1783
ENGLISH POETRY 1579-1830: SPENSER AND THE TRADITION

Stanzas, written after some seasonable Rains.

Morning Herald and Daily Advertiser (30 July 1783).

Rev. John Newell Puddicombe


Seven irregular Spenserians (ababcC) signed "J. N. Puddicombe." The poet takes the occasion of some summer rains as a pretext for physico-theological reflection: "Is heav'n thus kind to Albion's lovely isle, | And shall she not in duteous zeal improve? | In vain shall white-rob'd peace and plenty smile? | Forbid it goodness, gratitude, and love!" Puddicombe had taken his M.A. at Pembroke College, Cambridge in 1781; in 1785 he would become an usher at Dulwich College.



Thanks to that pitying power, whose bounteous hand
Unlock'd the crystal sluices of the sky,
And o'er a thirsty, supplicating land
Diffus'd those liquid stores, whose kind supply
Imparts refreshment to the grateful vales,
New beauty to the plains, and fragrance to the gales!

Again the meadows smile; the languid flow'rs,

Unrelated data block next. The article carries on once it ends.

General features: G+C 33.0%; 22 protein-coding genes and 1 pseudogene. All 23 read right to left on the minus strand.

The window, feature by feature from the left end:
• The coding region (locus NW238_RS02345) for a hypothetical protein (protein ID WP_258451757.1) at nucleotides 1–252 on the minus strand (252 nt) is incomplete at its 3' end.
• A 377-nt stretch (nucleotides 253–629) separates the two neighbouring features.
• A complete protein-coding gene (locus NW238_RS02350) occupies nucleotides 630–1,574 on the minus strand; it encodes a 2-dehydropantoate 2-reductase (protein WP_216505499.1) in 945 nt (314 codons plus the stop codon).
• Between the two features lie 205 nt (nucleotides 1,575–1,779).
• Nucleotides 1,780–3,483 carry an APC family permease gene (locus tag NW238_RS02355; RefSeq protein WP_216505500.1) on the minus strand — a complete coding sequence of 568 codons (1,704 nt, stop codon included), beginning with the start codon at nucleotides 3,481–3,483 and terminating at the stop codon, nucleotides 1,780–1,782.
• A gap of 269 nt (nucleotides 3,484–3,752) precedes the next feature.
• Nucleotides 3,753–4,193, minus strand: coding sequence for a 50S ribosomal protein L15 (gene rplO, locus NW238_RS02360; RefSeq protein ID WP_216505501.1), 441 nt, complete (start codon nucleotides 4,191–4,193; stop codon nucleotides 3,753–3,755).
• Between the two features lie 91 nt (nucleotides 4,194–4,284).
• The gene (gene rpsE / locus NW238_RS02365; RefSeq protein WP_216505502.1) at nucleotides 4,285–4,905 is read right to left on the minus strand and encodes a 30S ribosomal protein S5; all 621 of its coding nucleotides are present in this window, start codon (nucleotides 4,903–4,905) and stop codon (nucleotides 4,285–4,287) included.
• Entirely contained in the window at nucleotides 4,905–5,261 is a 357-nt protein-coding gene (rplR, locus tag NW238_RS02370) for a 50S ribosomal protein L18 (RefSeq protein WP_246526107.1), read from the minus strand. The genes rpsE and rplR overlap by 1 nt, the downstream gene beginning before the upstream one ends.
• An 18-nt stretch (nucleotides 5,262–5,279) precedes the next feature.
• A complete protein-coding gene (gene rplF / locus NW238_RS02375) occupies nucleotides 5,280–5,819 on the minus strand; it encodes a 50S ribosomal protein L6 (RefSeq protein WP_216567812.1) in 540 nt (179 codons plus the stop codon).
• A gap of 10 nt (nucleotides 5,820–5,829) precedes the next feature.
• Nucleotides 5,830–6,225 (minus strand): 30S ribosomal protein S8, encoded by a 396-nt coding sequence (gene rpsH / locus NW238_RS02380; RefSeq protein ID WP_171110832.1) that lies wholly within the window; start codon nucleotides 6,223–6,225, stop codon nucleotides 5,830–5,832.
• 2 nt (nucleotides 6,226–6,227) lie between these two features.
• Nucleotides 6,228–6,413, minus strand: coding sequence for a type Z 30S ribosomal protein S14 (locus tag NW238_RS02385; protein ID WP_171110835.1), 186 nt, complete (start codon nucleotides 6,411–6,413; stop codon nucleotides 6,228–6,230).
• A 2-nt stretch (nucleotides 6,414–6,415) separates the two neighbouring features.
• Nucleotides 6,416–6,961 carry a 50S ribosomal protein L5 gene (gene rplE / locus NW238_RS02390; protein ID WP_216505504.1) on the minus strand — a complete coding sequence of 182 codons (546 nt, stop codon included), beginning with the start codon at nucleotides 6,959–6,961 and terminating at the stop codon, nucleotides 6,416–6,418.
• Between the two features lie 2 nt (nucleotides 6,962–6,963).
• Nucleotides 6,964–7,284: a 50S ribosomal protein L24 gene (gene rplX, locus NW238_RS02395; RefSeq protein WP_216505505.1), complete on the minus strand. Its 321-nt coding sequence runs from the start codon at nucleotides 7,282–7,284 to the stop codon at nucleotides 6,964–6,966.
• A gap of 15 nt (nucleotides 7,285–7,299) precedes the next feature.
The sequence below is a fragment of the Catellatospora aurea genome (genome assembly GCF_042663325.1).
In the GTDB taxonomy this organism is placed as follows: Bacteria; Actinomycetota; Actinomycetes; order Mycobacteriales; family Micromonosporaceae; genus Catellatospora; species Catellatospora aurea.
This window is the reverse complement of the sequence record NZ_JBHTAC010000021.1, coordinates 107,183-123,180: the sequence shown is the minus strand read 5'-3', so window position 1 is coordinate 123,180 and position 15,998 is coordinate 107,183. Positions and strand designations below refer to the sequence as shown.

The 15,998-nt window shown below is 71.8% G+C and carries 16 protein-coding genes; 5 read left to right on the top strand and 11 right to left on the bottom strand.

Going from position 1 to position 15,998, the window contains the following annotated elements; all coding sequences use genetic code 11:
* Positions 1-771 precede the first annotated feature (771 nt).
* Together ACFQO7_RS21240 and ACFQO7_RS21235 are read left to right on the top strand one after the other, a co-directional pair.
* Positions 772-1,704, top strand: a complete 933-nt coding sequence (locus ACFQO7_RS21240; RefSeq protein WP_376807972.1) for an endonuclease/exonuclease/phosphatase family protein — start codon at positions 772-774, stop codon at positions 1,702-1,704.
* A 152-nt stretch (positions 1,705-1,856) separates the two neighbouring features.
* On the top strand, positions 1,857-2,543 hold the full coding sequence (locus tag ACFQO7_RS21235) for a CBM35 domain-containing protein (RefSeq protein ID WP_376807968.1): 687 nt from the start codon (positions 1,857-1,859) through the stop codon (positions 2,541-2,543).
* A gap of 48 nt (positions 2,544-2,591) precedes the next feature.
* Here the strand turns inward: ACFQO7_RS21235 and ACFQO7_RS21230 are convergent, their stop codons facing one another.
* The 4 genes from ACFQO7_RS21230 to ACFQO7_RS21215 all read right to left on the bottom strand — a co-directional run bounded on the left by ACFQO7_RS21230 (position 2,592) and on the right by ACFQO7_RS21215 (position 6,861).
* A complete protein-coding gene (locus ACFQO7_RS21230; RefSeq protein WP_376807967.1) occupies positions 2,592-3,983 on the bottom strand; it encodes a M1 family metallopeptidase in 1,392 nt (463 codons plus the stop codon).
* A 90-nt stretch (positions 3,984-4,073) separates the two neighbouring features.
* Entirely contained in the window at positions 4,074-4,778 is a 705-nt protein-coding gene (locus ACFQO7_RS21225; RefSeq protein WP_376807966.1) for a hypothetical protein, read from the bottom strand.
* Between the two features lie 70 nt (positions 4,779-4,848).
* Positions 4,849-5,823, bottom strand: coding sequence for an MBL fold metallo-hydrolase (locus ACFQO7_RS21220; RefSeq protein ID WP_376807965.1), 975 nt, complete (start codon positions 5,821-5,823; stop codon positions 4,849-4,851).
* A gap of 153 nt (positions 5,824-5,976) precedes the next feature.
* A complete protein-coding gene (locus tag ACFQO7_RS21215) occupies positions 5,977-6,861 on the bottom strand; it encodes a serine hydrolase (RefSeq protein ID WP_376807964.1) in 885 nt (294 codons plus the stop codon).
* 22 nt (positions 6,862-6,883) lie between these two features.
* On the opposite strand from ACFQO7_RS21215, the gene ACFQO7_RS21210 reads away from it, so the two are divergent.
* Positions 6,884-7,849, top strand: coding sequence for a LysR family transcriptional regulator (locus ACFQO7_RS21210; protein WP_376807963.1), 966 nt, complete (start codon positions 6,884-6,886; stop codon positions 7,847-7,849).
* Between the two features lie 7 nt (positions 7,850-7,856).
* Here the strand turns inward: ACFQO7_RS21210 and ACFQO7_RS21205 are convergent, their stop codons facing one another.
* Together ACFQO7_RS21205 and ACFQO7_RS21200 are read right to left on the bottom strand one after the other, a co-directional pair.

That lately droop'd upon the fervid ground,
Own the soft influence of the genial show'rs;
Erect their graceful heads, and, all around,
Waft their fresh incense through the tepid air,
And livelier odours breathe, and lovelier blushes wear.

Fierce Sirius mitigates his burning reign,
Th' imprison'd zephyrs quit their gelid cave;
Blithe as the soaring lark, th' exulting swain
Sees o'er his field the golden harvest wave.
Big with the promise of the generous year,
Hills, forests, teeming dales, and verdurous lawns appear!

'Tis joy unbounded all! where'er I stray,
Beauties on beauties meet my wondering eyes!
Unusual transports in my bosom play,
While at each step reviving odours rise,
Sweet as rich breezes steal from Persian flow'rs,
Or Abyssinian groves, or gay Arabian bow'rs!

Is heav'n thus kind to Albion's lovely isle,
And shall she not in duteous zeal improve?
In vain shall white-rob'd peace and plenty smile?
Forbid it goodness, gratitude, and love!
Oh! ever may her glowing heart renew
The warm impassion'd sense of care, so fond — so true!

Albion! to scenes of ruin turn thy eye,
Think on Calabria's woes, and doom severe!
And while soft Pity wakes the mournful sigh,
And bathes thy cheek with the condoling tear,
Bless thy own happier fate, — adore the pow'r,
Who on thy head delights his various gifts to show'r!

Who (the tremendous earthquake thundering near!)
Bids thee stand safe, with heavenly favor crown'd;
Bids the fell pestilence thy realms revere,
That, wrapt in midnight darkness, stalks around;
And, hapless thousands falling at thy side,
Deigns thy uninjur'd head with sheltering wing to hide!

[unpaginated]